10 Pointers for Google Hangout Success

google hangout

As Ketchum’s Stephen Waddington wrote about on the Ketchum blog, things have been moving apace over at Google+. I’m a big Google+ fan. I think there are some really interesting features and a lot of ways in which it is becoming increasingly relevant for brands. One of the most popular features of Google+, and an area where clients are enjoying a lot of success recently, is Google Hangouts.

Hangouts On Air are a great way to communicate to your audience in a direct, visual way but also without the formality of an online webinar or traditional event. Based on our recent experience, I thought it would be useful to pull out ten tips that will help you put together a Hangout that really stands out and delivers engaging content for your audience.

  1. Picking your topic – It might sound obvious, but are you picking a topic that will resonate with your audience? Is it interesting or useful? Will it add value? Is it current or newsworthy? Can you offer something that isn’t already available elsewhere?
  2. Selecting your participants – Your panel can make or break the success of your Hangout. Clearly you want to invite people who are knowledgeable about the subject. But they need to be engaging in front of the camera too. It’s amazing how many journalists or bloggers who are influential online fail to come across on camera. You should also think about the community of the panel member you invite. Do they have their own following that you can tap into, allowing you to extend the reach of your Hangout?
  3. Setup – Spend time (and budget) setting up audiovisual equipment. Invest in a good headset, a webcam and maybe also some lighting. Finally, dare I say it, a little touch of foundation could help those with a pale complexion… Don’t forget to think about where you sit. Can you put some subtle branding in the background? A blank wall isn’t necessary but make sure your backdrop is in keeping with the image and tone you are looking to convey.
  4. Optimize your event listing – Your Google+ event listing is the place where interested parties can register for your Hangout in advance. Make sure you optimize your listing by including all the relevant details and by properly tagging your panelists. You should also invest in a custom banner – Google+ gives you the opportunity to upload a banner for your event page so make use of this simple and free additional branding.
  5. Rehearse – Have an agenda and set timings. While the idea of jumping on a Hangout and having a chat might sound easy and appealing, it probably won’t maximize the enjoyment for your audience. Put together a script and make sure everyone knows approximate timings. You’ll want to keep things flexible while also making sure the Hangout moves along at a decent pace and doesn’t last for hours!
  6. Meet in advance – Make sure you get all the panelists to turn up and log on well in advance. This way you can make sure everyone is there and you can sort out any last minute technical glitches before it all kicks off. It’s also a good moment to summarize the schedule.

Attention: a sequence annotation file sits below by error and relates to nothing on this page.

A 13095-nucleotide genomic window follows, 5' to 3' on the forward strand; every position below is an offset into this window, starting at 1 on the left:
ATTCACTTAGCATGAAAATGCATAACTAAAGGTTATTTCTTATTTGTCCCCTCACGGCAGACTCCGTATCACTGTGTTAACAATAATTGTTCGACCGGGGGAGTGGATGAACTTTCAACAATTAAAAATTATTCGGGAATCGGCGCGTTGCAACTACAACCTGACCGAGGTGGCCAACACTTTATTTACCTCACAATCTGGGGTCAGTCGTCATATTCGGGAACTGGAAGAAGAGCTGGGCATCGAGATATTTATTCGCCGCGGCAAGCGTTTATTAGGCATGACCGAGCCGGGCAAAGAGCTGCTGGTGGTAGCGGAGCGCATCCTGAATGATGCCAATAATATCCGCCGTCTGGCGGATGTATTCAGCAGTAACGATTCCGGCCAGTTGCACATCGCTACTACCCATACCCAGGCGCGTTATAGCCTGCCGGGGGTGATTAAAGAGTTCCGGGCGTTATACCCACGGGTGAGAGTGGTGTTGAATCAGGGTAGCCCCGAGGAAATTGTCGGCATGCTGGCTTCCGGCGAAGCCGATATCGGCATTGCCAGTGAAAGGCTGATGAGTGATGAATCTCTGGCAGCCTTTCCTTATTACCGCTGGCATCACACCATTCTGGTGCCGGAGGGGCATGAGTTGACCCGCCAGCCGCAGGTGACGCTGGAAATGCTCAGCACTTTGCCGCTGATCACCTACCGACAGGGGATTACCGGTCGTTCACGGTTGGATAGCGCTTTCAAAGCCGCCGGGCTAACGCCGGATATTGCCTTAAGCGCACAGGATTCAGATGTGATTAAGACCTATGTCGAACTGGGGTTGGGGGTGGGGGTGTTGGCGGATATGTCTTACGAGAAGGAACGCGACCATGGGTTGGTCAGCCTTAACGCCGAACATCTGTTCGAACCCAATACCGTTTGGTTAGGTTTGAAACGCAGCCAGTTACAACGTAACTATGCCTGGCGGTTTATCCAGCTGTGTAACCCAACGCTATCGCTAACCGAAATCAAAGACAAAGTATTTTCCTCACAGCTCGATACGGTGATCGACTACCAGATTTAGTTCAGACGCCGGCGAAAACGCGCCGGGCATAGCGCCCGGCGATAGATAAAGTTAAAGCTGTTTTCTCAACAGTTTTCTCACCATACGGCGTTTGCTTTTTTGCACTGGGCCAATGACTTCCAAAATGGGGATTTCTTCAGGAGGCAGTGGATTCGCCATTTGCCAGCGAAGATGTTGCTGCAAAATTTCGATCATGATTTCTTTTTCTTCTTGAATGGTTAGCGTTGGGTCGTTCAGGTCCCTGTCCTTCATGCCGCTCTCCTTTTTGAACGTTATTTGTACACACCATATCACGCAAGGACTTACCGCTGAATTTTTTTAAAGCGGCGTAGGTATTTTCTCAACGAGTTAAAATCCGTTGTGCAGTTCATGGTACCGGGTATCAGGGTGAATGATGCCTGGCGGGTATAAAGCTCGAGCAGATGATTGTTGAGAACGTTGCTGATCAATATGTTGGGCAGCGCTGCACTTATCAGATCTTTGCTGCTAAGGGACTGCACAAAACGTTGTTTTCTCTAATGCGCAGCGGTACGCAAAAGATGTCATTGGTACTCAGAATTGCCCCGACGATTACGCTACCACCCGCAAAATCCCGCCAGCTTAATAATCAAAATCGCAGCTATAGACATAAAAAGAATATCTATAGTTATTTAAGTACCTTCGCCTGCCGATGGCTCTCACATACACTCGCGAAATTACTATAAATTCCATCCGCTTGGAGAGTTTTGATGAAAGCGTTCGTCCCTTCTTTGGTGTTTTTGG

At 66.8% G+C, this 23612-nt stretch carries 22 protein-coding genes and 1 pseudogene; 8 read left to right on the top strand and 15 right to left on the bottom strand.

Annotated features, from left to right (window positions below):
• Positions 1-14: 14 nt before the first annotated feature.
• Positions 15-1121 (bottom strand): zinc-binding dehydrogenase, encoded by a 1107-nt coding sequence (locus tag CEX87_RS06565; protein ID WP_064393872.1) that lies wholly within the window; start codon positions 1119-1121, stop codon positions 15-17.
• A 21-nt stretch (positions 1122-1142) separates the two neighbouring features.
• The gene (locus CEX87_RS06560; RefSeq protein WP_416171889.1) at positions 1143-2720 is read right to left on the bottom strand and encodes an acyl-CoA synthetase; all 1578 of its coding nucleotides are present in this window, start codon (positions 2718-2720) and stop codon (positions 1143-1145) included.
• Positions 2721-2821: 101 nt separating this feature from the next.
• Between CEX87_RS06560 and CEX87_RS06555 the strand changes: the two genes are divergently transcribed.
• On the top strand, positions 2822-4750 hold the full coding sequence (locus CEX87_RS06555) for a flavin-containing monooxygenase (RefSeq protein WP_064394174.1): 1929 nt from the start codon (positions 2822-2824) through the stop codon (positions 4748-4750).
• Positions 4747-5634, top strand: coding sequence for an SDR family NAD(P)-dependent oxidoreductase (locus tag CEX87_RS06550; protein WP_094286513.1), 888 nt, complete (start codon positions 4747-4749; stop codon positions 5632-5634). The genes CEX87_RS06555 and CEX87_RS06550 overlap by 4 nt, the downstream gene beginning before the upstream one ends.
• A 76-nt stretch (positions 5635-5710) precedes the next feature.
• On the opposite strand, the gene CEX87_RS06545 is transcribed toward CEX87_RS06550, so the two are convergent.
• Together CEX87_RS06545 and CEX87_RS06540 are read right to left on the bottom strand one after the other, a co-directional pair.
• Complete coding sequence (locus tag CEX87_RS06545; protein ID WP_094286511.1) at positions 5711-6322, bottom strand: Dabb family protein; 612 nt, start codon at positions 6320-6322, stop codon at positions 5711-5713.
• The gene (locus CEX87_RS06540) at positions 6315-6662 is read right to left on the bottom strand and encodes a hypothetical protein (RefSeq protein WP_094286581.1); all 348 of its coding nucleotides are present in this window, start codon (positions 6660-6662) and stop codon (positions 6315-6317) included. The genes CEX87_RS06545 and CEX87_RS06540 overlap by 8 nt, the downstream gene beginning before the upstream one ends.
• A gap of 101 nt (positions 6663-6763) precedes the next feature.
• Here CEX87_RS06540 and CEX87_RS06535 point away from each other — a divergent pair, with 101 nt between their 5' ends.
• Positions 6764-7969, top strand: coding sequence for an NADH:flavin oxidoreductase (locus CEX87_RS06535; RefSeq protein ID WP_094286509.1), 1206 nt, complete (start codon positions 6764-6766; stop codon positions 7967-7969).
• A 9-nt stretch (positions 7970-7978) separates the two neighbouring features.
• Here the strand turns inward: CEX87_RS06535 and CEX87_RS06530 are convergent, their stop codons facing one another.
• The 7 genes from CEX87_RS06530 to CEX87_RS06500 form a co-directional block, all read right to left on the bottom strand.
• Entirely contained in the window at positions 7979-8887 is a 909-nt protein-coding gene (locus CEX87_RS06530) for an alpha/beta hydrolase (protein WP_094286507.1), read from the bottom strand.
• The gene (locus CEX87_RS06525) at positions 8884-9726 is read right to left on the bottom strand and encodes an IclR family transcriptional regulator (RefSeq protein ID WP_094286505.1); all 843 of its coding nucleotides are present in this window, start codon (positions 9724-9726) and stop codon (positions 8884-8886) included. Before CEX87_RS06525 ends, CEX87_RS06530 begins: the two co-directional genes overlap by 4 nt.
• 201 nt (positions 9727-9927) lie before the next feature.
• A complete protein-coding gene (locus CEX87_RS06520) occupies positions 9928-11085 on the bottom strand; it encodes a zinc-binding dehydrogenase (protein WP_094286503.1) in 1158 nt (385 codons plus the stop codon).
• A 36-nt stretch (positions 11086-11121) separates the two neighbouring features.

7. Maximize periphery social activity – In the run up to your Hangout, during and after the event itself, it’s worth having someone on hand to publicize your Hangout activity on your social channels. You’ll want to promote your event on Twitter and Facebook as well as Google+ (obviously) and you can then share the resulting YouTube video on these channels after.
  8. Tease your Hangout – What can you do in the run up to the Hangout to increase sign-ups and attendance? Encourage your panelist to blog and tweet about their involvement. Write blog posts on the subject and invite questions for the panel from your audience.
  9. Embed via YouTube – Using Hangout On Air, it’s easy to allow attendees to watch the live stream of your Hangout on YouTube. You can even use this option to embed the Hangout on your website or blog in real-time.
  10. Think about what is next… – Whenever you run a Hangout, have an eye on the next one. Can you promote your next Hangout at the end of the session? Let your attendees know where they can go for more information. You could even offer a redemption item as a call to action at the end (you don’t get contact details from Google as part of the Hangout process).

Image credit: www.bizbash.com

With a wealth of experience working in digital marketing and PR, Danny Whatmough is an Associate Director working in the digital team at Ketchum and is a thought leader in the wider PR industry. He is chairman of the PRCA’s Digital Group and is currently heading a PRCA working group looking at the ‘future of the PR agency.’ He is also an influential industry commentator through his own blog (dannywhatmough.com) and as a guest blogger on Econsultancy, The Wall, Huffington Post and Social Media Today. Danny is often quoted in the industry press as well as being a regular speaker at industry conferences and events. He is on Twitter at @dannywhatmough